• Accounting
  • Investing
  • Understanding markets
  • The Law

Business owners with Corporations: earn, spend and then pay taxes. Employees who work for corporations: earn, pay taxes and then spend.

Lesson 5: The Rich Invent Money

The most powerful asset we all have is our mind. If it is trained well, it can create wealth. Invest in your financial IQ. Money is not real. The poor and middle-class work for money whereas the rich make money. The problem with “secure” investments is that they are often sanitized meaning they are made so safe that the gains are less. Using the financial IQ, you can do they right investments with good gains. It is not gambling if you know what you are doing, It is gambling if you are just throwing money in a deal and praying.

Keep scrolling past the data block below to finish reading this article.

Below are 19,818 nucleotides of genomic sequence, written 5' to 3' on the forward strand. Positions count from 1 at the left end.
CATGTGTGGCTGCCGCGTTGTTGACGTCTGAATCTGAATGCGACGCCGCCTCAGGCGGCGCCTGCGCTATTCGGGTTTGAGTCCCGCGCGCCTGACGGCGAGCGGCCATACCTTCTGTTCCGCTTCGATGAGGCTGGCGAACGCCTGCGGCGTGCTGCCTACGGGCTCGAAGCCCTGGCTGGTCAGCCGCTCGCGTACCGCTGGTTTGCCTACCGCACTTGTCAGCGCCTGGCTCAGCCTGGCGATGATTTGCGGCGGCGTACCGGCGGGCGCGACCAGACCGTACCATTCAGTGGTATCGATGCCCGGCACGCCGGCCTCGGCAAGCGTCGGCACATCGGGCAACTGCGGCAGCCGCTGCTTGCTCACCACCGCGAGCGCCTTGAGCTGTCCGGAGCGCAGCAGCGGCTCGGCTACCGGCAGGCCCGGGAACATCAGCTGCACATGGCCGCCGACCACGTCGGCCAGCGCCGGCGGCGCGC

There are two types of investors:

  • Who buy a packages investment. They use some retail outlet, real estate company or broker. It is clean and simple way of investing.
  • Who creates investments. Puts components/opportunities together (or know people who can) and get the most out of the deal. 

Three main skills are required for second type of investor:

  • Find an opportunity that everyone has missed (see with your mind)
  • Raise Money. Needs to know how to raise capital. (Bank is not the only way). 
  • Organise smart people. Hire a person who is more intelligent inthe subject than you are. 
Lesson 6: Work to Learn – Don’t Work for Money

Know a little about a lot. Job is an acronym for “Just Over Broke”.

The main management skill needed for success:

  • management of cash-flow
  • management of systems
  • management of people